In lieu of an armored car; I know you’re not a fan of pickup trucks, and they make lousy grocery getters, but what worked for me for several years was a 1981 Dodge 150, known as my yella dawg, due to the 2nd d being missing on the hood and it being painted butterscotch from the factory. I did a quick refresh on the 318 but left the exterior as it was, dented, paint missing, mis-matched hubcaps on one side and only one on the other side, etc. Made a rat rod look like a museum car. Most folks would look at it and think; That POS with that redneck driving CAN’T have any insurance and would get as far away from it as they possibly could.

    The 6″ diameter pipe I used to make front and rear bumpers probably helped also. πŸ™‚


    1. Thanks for your thoughts, DDM. Your point about drivers being bad everywhere is well-taken.

      As every regular reader knows, I am not a fan of pickup trucks or SUVs. However, in the 1-in-300,000,000 chance we win a big lottery jackpot I have often thought about having a custom-built, bullet-proof, bomb-proof SUV. The scary thing, though, is that such a vehicle might tempt me to play vigilante, which would probably not have a good outcome.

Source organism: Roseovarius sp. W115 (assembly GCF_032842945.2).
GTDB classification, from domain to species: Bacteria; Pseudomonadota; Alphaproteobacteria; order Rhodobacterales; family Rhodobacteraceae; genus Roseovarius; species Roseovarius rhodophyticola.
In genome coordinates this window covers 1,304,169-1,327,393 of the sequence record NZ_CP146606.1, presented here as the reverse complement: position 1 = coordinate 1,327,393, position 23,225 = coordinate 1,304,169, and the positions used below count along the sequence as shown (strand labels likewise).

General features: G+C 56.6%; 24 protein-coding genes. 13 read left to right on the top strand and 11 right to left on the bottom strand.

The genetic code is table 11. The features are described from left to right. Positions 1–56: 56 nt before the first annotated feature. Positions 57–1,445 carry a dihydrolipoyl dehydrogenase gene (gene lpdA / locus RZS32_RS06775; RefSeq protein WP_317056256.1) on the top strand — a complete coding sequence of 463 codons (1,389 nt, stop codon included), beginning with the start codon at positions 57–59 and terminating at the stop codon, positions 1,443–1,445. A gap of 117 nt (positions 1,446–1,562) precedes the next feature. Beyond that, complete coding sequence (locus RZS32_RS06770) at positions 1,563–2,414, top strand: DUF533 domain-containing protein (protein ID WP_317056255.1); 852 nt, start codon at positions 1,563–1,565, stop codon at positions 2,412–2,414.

3. I did forget to mention; be prepared for sticker shock when/if you have to start car shopping. Prices in the last several months have gotten absolutely crazy. That mini van I bought earlier this year? I brought it by the dealer where we get our work trucks and the used vehicle sales manager offered $4800 for it, $1400 more than I paid only 8 months ago.